Now I bet you are wondering, "How did they keep the critters out?" Well if you look closely you will notice the foundation of the barn is on stones on stilts. That kept the mice from crawling into the barns. Pretty smart! This barn was built into the hillside so it had a little basement where goats were housed.

Here is a view of a different barn with no room underneath, I wonder why? You can see the foundation really well in this picture.
Now back to the bread,
It looked like lava and had grown to fill the trough. you can kind of see the stretched out x .

Now is where the muscles come in handy. We did more mixing.The dough was pretty stiff by the time we were done.
Now it is time to roll out the dough. These are some of the bread presses. The one on the left is pretty old.
You shape the dough into a little cone.
Press it, cut slits to allow to raise.
WaLa! you have a bunch of Rye breads that look like base balls
After the dough was done we had to let it rise once more. So while we were waiting a local music teacher (for grade schoolers) took us to the choir balcony of the local church and taught us some common Swiss songs, Here is one of the songs we sang.

We then took our bread to a little (take less time to heat) oven next door to be baked.
We then had a nice little snack and watched a old (1940-50) movie on how they made the bread. It was done in winter, probably because of the warmth of the fires. Instead of a snack or lunch while the bread was rising they would drink. It started to become quite comical every time there was a break in their work they would drink.
Later in the trip we ate some of the bread we made, it was tough and chewy. When we had their rye bread it was cut very thin and tasted a little better. Were just amateurs.
This day was wonderful we really got immersed in the culture, we learned so much.

Wednesday, September 9, 2009

Day 4 Ilanz museum & sausage making

As Shaun would put it, How many pictures of cows with bell do you need? So here is another picture of a cow with a bell, because it is just a part of Switzerland.
Well today we moved on to a new hostel. We went from Rapperswil to Fiesch on the train. It took a couple of hours.
Shaun got a little cat nap in.

We took the same route the tourist train "Glacier Express" takes, It was breath taking. It goes right through the midst of the Alps. A native Swiss woman was talking with some of our group and pointed out the mountain area that inspired the Heidi story. We had our window opened and when we were in the higher parts of the mountains they were cutting hay, the smell was so sweet I couldn't get enough of it.
In this picture if you look close you can see people, they were all cutting hay by hand, up the steep hillside. That was a common sight throughout our travels. This is what the farmers did in the summer when their cows were up in the mountains being cared for by the cheesemakers.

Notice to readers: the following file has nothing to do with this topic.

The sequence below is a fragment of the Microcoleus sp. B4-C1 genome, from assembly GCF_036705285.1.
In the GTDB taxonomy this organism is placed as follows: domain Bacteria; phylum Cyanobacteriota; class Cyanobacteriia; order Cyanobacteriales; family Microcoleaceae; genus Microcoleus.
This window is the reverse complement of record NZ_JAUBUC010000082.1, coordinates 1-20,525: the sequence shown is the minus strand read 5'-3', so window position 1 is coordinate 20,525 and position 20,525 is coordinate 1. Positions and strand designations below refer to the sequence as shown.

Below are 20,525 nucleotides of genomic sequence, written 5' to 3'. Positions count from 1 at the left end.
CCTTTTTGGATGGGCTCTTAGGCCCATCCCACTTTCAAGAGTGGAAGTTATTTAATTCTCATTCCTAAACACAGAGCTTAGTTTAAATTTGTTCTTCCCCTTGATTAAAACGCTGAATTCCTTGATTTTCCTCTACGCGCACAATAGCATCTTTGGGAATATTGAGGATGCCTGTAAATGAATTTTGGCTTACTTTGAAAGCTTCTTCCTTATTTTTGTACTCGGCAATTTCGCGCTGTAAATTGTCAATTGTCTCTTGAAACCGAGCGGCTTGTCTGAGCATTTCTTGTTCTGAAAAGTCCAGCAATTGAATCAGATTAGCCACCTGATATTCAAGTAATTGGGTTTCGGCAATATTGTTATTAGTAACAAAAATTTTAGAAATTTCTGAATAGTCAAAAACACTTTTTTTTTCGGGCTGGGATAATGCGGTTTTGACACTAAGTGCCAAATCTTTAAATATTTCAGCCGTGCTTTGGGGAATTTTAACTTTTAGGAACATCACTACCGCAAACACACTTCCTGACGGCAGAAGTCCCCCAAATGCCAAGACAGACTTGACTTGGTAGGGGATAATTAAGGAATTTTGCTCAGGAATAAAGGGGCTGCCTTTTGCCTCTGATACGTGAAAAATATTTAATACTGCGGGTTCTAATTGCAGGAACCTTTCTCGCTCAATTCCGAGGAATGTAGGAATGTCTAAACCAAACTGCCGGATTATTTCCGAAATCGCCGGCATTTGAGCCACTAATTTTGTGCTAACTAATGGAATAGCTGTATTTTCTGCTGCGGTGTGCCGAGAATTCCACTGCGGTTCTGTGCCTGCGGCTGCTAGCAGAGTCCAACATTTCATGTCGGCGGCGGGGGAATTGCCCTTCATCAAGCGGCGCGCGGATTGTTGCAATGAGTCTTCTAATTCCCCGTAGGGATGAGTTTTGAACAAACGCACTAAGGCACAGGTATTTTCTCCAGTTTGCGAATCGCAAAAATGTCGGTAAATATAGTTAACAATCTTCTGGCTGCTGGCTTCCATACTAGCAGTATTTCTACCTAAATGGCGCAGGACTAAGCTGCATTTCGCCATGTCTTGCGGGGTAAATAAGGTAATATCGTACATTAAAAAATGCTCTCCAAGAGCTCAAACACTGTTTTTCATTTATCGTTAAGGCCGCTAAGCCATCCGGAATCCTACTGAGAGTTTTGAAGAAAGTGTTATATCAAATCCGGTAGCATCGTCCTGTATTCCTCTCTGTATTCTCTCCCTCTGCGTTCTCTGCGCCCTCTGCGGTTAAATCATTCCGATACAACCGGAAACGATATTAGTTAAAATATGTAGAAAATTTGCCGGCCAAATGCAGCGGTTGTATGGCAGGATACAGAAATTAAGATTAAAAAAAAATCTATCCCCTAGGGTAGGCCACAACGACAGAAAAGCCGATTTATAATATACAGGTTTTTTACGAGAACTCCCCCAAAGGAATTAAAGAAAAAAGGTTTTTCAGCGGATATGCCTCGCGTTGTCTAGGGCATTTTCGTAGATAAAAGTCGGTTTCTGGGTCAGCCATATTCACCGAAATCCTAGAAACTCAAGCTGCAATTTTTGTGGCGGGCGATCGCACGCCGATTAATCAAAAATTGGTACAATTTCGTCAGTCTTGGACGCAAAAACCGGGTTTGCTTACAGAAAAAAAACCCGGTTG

Some of the beautiful scenery along the way.

Can you see the little house on the ledge?

This was the day we decided we could live here.

We made a little stop in Ilanz where we walked up a cobble stone street, through what looked like an alley or two, like puzzle pieces, winding this way and that until we came to this museum. It was built in the 1400's and has been through 2 fires.

Since I love museums I took tons of pictures, I tried to pick ones that are unique to switzerland so as not to bore.
This is a fireplace/ heater which is fed from the other side of the wall, they would usually have their bed near it or as in this picture a seat and an elaborate clothes line.

Some traditional clothing with some interesting mannequins. I am not sure what the little girl in the front is doing, but if she is anything like my girls she is getting ready to wipe her mouth on her sleeve.

This is a one legged milking stool. At the last Hostel we could go to the dairy next door and get milk, the man there used a stool like this but when we saw him he was standing up and it looked a little funny.

This was interesting, it was a little cup like thing that held some cream, the farmer would put a little on his hands before he milked the cow, like a lubricant.
We actually saw some of these in use. it was used to put the cut hay on to dry.

These are bread drying racks that were kept in the attic or barn for their bread to dry out. The bred would get so dry and hard that they would use a hammer or ax to break it.

This is Peter (Kyle) calling home the goats.

And Heidi (Savanna) calling in the cows with an Alpine horn.

Since we are on musical instuments, this is an all wooden pump organ, with wooden keys and everything. Judith our guide played quite well.
Later a local butcher came and talked to us about how they made their dried meats and sausages. After they would mix and encase their sausages then they would hang them to dry, usually in the chimney (which was quite big) to get smoked from the fire and also dry.

We then got to sample some of the different kinds Shaun liked the bacon, I liked the beef. The dark one is liver, blood, potatoes, & beef. It was actually quite good. Shaun didn't like it but I think it was only because he knew what was in it.

This towns bragging rights is that it is the first town on the Rhein. The Rhein is a river that starts in Switzerland and goes through France to the ocean. So here we are at the famous Rhein.